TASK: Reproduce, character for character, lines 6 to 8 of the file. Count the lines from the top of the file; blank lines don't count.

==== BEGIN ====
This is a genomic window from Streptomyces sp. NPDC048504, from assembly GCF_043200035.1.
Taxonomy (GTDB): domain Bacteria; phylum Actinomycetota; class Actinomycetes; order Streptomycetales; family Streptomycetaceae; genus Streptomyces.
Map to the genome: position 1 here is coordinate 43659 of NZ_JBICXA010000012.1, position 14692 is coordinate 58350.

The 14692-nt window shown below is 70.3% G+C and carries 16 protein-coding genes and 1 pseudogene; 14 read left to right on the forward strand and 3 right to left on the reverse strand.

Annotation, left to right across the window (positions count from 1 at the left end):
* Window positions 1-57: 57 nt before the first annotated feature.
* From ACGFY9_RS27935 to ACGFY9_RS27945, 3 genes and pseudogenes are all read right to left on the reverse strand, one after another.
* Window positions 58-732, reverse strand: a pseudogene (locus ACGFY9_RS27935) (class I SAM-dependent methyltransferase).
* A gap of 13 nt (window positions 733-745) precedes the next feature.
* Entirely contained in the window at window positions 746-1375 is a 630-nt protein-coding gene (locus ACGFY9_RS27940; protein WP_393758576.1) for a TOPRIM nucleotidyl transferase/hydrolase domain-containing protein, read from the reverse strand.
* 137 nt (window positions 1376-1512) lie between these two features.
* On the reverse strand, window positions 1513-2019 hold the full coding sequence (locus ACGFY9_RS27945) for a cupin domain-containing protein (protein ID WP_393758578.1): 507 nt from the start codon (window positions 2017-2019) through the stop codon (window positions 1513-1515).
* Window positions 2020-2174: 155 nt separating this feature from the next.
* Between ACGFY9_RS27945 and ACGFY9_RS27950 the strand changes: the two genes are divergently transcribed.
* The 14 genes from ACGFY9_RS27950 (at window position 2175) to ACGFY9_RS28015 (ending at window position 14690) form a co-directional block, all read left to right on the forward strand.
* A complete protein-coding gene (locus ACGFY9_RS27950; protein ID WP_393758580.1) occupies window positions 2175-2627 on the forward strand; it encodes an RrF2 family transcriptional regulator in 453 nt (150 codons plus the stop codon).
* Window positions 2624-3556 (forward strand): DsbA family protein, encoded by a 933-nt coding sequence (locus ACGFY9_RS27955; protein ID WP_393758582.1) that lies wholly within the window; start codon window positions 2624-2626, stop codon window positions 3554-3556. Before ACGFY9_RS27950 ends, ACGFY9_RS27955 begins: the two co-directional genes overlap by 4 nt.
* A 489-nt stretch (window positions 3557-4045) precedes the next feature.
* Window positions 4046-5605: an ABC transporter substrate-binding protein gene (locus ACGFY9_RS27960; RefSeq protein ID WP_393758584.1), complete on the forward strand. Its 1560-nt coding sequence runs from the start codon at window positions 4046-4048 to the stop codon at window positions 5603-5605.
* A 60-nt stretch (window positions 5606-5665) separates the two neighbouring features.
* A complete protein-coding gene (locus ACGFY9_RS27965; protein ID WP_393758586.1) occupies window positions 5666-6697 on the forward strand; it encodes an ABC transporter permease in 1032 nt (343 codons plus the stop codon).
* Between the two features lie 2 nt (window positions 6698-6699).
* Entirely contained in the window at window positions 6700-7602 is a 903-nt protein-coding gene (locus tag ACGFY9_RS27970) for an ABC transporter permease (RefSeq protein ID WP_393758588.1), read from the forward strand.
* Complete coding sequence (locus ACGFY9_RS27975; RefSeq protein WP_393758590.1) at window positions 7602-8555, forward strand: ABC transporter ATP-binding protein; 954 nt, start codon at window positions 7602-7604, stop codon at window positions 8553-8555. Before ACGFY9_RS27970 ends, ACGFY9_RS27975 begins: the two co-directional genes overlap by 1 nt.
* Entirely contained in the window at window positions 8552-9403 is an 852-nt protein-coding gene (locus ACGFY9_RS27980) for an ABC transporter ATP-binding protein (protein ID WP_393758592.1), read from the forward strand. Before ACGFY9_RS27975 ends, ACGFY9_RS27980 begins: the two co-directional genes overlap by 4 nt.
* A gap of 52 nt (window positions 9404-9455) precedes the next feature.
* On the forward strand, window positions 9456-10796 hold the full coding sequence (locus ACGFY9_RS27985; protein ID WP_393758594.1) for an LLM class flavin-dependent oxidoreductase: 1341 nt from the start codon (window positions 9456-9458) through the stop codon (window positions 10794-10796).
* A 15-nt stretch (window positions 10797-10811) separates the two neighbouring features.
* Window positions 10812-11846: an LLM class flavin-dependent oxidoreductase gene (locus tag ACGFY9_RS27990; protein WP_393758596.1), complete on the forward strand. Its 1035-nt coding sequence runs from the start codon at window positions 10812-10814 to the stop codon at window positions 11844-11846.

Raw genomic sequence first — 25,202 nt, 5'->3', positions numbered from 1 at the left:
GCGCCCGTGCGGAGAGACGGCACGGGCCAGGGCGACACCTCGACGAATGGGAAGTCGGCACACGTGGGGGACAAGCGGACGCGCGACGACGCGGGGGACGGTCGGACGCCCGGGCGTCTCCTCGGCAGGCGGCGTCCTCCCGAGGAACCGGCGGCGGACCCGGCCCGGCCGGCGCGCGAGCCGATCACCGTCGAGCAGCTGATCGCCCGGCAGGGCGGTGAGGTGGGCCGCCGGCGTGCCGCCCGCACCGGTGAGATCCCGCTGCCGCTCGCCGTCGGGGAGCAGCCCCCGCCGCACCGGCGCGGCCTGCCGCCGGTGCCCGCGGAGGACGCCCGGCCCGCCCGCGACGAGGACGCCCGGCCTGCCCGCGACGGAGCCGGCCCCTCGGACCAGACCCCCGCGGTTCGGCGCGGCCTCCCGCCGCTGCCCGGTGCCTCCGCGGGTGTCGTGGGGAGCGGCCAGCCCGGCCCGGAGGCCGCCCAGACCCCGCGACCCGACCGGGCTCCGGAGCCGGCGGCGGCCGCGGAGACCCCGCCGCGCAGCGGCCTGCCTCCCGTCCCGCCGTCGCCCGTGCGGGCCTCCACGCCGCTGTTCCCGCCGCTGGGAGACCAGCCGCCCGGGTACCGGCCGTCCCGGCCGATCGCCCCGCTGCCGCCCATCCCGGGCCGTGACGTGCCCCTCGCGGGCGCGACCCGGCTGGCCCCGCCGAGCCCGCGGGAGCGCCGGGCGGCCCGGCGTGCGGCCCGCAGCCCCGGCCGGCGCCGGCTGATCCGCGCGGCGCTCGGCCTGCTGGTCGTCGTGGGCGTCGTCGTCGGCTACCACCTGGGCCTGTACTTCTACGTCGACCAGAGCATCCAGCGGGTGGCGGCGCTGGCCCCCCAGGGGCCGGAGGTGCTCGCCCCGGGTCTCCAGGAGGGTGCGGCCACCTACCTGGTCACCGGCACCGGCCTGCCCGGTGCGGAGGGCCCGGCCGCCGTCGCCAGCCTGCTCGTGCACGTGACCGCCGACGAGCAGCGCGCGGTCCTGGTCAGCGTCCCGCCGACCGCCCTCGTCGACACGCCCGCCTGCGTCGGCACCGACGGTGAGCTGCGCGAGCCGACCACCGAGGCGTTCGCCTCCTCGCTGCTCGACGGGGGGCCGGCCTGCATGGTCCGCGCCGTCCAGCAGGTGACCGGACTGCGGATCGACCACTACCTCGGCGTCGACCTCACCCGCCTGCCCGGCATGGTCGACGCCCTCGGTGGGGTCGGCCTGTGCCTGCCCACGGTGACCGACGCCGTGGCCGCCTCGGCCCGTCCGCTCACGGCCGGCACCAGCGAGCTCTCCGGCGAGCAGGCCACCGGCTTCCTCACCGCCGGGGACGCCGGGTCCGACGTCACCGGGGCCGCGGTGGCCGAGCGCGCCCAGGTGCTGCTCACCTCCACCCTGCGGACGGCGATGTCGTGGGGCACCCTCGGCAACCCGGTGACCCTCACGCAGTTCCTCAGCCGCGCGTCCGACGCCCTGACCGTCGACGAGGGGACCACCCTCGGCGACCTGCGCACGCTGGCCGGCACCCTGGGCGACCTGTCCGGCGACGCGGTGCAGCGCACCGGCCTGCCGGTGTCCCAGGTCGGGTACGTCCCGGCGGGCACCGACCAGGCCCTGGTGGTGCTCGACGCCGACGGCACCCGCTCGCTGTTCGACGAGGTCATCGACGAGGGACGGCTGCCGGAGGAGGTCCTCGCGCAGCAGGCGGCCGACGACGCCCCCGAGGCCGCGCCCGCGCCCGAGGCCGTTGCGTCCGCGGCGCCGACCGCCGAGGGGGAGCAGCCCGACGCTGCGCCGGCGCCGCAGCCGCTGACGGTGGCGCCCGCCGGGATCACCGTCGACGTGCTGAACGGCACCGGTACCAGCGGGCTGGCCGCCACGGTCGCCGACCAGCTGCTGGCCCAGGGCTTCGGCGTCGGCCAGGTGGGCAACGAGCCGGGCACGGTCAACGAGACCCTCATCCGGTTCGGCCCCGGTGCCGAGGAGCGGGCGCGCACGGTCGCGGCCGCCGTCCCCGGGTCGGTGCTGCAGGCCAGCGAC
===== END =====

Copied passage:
* Window positions 1-57: 57 nt before the first annotated feature.
* From ACGFY9_RS27935 to ACGFY9_RS27945, 3 genes and pseudogenes are all read right to left on the reverse strand, one after another.
* Window positions 58-732, reverse strand: a pseudogene (locus ACGFY9_RS27935) (class I SAM-dependent methyltransferase).